Choose Between Two Options
- $19 for charcuterie and cheese tasting for two ($40 value)
- $39 for charcuterie and cheese tasting for four ($80 value)
At tastings held every Wednesday at 6 p.m., the group gathers around a butcher block to sample house-made patés, sausages, cured meats, and cheeses. As they nibble, guests mingle with the house chefs and cheesemongers, and learn about the art of charcuterie-cheese pairing.
Prosciutto: A Raw Delicacy, Aged for Years and Eaten for Centuries
Prosciutto, a raw delicacy that has been served in Italy for centuries, is just one of the cured meats at Savenor’s. Sink your teeth into Groupon’s guide to the delicacy.
At first glance, prosciutto seems like a cross between raw bacon and smoked ham, but it’s actually quite different from both. The Italian delicacy is still meat from a pig—the haunch, specifically—but unlike other cured meats, it doesn’t contain nitrates or even need to be cooked. Rather, prosciutto is slowly matured with little more than salt, air, and plenty of patience. The end result is a silky, sweet-tasting ham served thinly sliced and at room temperature, often as the centerpiece of an antipasto or charcuterie plate.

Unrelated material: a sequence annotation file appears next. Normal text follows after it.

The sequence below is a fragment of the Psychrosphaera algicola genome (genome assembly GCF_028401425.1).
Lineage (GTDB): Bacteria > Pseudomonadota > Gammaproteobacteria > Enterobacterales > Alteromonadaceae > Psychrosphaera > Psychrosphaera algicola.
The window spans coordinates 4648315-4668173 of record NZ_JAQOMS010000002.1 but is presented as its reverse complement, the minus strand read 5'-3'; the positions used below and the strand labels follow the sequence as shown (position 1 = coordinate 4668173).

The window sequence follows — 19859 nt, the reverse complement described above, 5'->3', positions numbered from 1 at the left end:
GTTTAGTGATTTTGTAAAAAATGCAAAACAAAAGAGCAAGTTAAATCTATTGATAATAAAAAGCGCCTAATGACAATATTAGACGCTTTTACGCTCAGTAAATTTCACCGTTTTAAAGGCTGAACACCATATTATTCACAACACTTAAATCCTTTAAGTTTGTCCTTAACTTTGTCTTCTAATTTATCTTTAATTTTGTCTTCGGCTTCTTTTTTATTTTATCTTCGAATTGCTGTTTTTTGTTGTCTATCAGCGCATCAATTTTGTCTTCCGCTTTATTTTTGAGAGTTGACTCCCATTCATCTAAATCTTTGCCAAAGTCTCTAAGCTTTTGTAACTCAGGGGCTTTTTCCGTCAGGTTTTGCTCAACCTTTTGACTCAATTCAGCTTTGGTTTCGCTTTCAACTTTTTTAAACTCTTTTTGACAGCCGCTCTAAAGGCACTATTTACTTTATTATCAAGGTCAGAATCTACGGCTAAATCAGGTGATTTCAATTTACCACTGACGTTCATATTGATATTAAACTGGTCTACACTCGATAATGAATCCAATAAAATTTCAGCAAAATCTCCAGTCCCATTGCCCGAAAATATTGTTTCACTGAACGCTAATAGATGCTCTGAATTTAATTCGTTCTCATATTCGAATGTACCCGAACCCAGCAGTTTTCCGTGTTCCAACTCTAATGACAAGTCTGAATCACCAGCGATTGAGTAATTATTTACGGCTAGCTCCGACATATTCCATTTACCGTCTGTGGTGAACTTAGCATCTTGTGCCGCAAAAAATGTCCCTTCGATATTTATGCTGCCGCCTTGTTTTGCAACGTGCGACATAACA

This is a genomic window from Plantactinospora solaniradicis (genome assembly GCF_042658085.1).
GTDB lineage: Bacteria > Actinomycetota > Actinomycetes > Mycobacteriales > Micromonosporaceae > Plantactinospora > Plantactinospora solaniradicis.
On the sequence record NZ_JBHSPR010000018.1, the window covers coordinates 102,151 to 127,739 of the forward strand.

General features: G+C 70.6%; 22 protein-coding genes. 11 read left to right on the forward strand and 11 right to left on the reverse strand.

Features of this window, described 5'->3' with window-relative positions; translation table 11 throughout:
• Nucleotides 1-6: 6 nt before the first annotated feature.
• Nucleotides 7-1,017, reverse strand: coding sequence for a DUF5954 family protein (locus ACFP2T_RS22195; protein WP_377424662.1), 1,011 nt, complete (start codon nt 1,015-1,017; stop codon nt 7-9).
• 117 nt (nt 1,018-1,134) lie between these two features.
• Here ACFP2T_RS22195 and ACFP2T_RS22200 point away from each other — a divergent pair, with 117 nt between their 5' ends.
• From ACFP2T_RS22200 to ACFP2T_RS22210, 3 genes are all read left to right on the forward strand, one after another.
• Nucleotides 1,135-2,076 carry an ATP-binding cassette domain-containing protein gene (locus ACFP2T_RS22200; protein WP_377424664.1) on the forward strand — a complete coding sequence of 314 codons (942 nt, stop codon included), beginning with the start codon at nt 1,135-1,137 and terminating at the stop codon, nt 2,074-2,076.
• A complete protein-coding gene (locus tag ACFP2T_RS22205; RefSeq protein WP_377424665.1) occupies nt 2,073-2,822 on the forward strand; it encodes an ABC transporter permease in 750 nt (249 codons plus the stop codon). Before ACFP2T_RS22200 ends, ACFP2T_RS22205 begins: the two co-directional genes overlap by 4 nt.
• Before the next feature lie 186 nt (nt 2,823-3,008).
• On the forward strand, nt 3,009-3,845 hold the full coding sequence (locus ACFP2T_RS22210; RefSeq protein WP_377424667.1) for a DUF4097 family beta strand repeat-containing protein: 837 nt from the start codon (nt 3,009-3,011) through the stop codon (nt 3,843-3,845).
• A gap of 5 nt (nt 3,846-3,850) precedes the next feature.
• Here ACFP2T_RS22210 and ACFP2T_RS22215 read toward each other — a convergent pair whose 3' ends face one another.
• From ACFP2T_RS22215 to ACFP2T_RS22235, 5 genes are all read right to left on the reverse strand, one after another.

While individual methods vary among producers, prosciutto is created following simple, ancient practices. First, a pig or boar leg arrives fresh from the butcher; different makers may prefer different breeds, ages, and weights. Next, a curer coats the leg with sea salt to draw out moisture, then leaves it to dry in a special curing room. They may also coat the exterior—also referred to as the rind—with lard and grease to prevent the meat from becoming dehydrated. How long the haunches need to be cured depends on the desired taste, but most mature anywhere from one to three years.
The exact origins of prosciutto are unknown, but it’s likely been an edible favorite for millennia—the Roman statesman Cato mentioned a similar delicacy in his writings, and the ancient Celts are believed to have consumed salt-cured pork. Even the name hints at ancient roots: “prosciutto” comes from the Latin word perexsuctus, meaning “dried” or “deprived of all liquid,” as when Caesar shouted it from the theater steps when Brutus drank the last of his soda.